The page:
GWAS & lupus
Published in July 2017 in Nature Communications, a new GWAS study identified a number of genetic markers that contribute to the heredity of lupus. The number of genetic markers identified varied by ethnicity. The study was led by researchers at Wake Forest Baptist Medical Center, Oklahoma Medical Research Foundation, King’s College of London, and Genentech, Inc. Within the paper, it is noted that 3 of the researchers were employees of Genentech, Inc. but no other conflicts of interest were reported.
The lead author of the study, Dr. Carl Langefeld of Wake Forest School of Medicine said: “This study is the largest multi-ethnic lupus genetics study to date and allowed us to identify many new genetic markers, some of which are specific to individual ethnic groups and others that are shared across ethnicities.”
To evaluate the genetic data, this study used Immunochip genotype data. Immunochip is a “single-nucleotide polymorphism (SNP) microarray.” Additional information is available at the link via the NIH to learn more about SNPs. But, SNPs are used to identify inheritance of diseases that run in families. This allows for research into the heredity of lupus.
The study evaluated genetic variations in 3 different ancestral groups: European ancestry, African ancestry, and Hispanic Amerindian ancestry. The results varied by group. During the trial, three tiers of significance were used. For simplicity, we will combine the top two in the analysis below. The third will be excluded. In total, 58 genetic markers were identified, 24 of which had not previously been identified.
All result regions were independent of the Human Leukocyte Antigen (HLA) associations identified by previous studies, though the HLA regions were also examined by this study. In addition to the new regions identified, there were 2 important take aways from this research:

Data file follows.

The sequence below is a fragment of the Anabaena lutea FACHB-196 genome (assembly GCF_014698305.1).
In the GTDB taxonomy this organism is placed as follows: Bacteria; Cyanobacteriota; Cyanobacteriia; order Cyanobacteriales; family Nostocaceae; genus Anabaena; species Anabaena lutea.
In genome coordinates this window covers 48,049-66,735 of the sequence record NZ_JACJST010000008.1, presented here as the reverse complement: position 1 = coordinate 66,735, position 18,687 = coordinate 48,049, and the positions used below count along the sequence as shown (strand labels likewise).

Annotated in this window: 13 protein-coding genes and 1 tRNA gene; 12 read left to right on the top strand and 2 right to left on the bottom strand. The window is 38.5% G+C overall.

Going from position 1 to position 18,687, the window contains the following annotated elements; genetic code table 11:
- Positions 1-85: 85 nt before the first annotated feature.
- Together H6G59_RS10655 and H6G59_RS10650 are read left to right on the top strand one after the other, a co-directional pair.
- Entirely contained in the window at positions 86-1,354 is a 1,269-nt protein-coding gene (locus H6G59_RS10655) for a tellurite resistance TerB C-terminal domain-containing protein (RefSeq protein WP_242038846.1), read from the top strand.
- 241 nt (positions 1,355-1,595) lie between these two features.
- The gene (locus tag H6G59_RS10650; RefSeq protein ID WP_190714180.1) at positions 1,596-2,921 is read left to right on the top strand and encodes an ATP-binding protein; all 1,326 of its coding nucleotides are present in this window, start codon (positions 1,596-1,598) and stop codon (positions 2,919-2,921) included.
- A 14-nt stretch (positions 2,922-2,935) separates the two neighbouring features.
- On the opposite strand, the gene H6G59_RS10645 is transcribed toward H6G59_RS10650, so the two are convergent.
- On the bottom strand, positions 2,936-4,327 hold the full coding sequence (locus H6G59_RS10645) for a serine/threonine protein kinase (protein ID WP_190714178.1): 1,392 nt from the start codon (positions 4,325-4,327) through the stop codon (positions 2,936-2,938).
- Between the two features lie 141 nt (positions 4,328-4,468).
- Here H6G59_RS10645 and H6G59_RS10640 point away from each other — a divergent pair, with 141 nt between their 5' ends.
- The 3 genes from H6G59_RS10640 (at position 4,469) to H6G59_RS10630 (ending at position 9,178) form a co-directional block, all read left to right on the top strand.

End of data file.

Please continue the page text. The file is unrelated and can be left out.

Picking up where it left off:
- “Nearly 50% of these regions had multiple genetic variations that predispose someone to lupus”
- It does not appear that the genetic variants work independently. This is because the risk of lupus increases more than expected as the number of genetic variations increases. That is to say, the risk does not increase linearly. Because of this, the authors of the study propose a “cumulative hits hypothesis for autoimmune disease”
There were also some important limitations to the study. The first is that there were considerably fewer non-European ancestry participants and controls. The second issue is that the Immunochip content has a strong European-ancestry bias due to when and how it was developed. The researchers noted that fewer SNP associations were found for African-ancestry participants than were expected based on power calculations.
Control participants: 11,516
Distinct regions identified: 58
Novel regions identified: 27
Control participants: 2,452
Distinct regions identified: 9
Novel regions identified: 4
Control participants: 2,016
Distinct regions identified: 16
Novel regions identified: 9